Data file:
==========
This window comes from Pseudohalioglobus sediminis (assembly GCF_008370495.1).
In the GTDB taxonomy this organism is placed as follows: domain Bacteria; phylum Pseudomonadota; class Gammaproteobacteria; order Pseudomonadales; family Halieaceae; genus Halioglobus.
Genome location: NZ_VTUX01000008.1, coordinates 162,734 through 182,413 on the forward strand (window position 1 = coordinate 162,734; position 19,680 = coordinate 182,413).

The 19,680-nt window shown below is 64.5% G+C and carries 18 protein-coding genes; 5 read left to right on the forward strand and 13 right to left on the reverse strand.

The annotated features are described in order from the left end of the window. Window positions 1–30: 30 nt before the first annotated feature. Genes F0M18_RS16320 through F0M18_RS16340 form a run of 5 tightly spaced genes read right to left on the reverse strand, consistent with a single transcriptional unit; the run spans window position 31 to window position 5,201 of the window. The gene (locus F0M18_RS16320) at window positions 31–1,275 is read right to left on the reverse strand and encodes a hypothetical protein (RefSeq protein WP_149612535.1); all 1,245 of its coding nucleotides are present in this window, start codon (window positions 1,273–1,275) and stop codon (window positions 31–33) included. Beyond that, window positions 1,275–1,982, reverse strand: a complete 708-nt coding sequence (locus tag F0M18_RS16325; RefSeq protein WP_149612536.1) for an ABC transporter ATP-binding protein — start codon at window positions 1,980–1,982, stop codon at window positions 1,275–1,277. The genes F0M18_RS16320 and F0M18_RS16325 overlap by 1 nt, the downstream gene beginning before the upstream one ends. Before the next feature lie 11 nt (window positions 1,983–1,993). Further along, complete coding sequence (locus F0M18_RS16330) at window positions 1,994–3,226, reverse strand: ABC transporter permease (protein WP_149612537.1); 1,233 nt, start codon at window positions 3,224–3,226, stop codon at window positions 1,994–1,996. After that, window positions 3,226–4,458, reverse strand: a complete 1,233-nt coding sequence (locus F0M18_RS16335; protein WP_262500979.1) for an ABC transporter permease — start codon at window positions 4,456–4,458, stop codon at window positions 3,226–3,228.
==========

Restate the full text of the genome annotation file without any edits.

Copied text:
This window comes from Pseudohalioglobus sediminis (assembly GCF_008370495.1).
In the GTDB taxonomy this organism is placed as follows: domain Bacteria; phylum Pseudomonadota; class Gammaproteobacteria; order Pseudomonadales; family Halieaceae; genus Halioglobus.
Genome location: NZ_VTUX01000008.1, coordinates 162,734 through 182,413 on the forward strand (window position 1 = coordinate 162,734; position 19,680 = coordinate 182,413).

The 19,680-nt window shown below is 64.5% G+C and carries 18 protein-coding genes; 5 read left to right on the forward strand and 13 right to left on the reverse strand.

The annotated features are described in order from the left end of the window. Window positions 1–30: 30 nt before the first annotated feature. Genes F0M18_RS16320 through F0M18_RS16340 form a run of 5 tightly spaced genes read right to left on the reverse strand, consistent with a single transcriptional unit; the run spans window position 31 to window position 5,201 of the window. The gene (locus F0M18_RS16320) at window positions 31–1,275 is read right to left on the reverse strand and encodes a hypothetical protein (RefSeq protein WP_149612535.1); all 1,245 of its coding nucleotides are present in this window, start codon (window positions 1,273–1,275) and stop codon (window positions 31–33) included. Beyond that, window positions 1,275–1,982, reverse strand: a complete 708-nt coding sequence (locus tag F0M18_RS16325; RefSeq protein WP_149612536.1) for an ABC transporter ATP-binding protein — start codon at window positions 1,980–1,982, stop codon at window positions 1,275–1,277. The genes F0M18_RS16320 and F0M18_RS16325 overlap by 1 nt, the downstream gene beginning before the upstream one ends. Before the next feature lie 11 nt (window positions 1,983–1,993). Further along, complete coding sequence (locus F0M18_RS16330) at window positions 1,994–3,226, reverse strand: ABC transporter permease (protein WP_149612537.1); 1,233 nt, start codon at window positions 3,224–3,226, stop codon at window positions 1,994–1,996. After that, window positions 3,226–4,458, reverse strand: a complete 1,233-nt coding sequence (locus F0M18_RS16335; protein WP_262500979.1) for an ABC transporter permease — start codon at window positions 4,456–4,458, stop codon at window positions 3,226–3,228.